Optical properties of nanocrystalline silicon deposited by PECVD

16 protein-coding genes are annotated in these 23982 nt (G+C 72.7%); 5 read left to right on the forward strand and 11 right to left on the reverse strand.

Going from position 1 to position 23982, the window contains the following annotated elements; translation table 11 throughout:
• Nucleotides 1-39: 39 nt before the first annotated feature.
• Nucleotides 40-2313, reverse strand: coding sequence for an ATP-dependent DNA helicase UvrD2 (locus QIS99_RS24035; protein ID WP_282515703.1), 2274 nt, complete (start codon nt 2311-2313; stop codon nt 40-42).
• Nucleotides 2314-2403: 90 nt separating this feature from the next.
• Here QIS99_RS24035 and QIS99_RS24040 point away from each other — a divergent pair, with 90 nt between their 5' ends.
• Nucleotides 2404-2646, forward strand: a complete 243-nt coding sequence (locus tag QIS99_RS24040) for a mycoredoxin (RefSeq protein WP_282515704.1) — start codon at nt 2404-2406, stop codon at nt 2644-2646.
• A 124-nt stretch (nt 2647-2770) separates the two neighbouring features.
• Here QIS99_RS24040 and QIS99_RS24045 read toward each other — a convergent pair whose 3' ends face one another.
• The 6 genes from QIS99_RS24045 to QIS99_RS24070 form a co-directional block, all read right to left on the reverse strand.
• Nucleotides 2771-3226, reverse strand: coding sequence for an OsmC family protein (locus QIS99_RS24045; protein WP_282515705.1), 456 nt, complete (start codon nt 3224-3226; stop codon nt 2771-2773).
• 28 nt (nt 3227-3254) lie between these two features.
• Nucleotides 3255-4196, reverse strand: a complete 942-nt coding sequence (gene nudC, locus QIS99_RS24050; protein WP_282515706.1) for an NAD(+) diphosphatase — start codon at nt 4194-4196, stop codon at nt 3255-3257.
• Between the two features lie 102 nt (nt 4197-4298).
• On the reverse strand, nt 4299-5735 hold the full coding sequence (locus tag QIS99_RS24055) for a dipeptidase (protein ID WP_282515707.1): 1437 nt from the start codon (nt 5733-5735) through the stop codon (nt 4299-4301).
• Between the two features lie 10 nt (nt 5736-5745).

Nanocrystalline silicon (nc-Si) thin films were deposited by 13.56 MHz plasma enhanced chemical vapor deposition (PECVD) using silane plasma highly diluted in hydrogen to induce microstructural changes from amorphous to nanocrystalline. Raman spectroscopy measurements showed that nc-Si films can be obtained at hydrogen dilutions greater than 98%. High hydrogen dilution in conjunction with high reactor pressure lead to lower absorption of photon energies less than 1.1 eV, and, consequently, to lower defect density inside nc-Si thin films. The nc-Si dark conductivity, dark conductivity activation energy, and photosensitivity were in the range 10−6 S/cm, 0.43 eV, and 10-20, respectively. Photocurrent spectra showed absorption peaks at photon energies around 2.5, 3.2, and 4.5 eV. Measured optical bandgaps were in the range of 2.3–2.5 eV.
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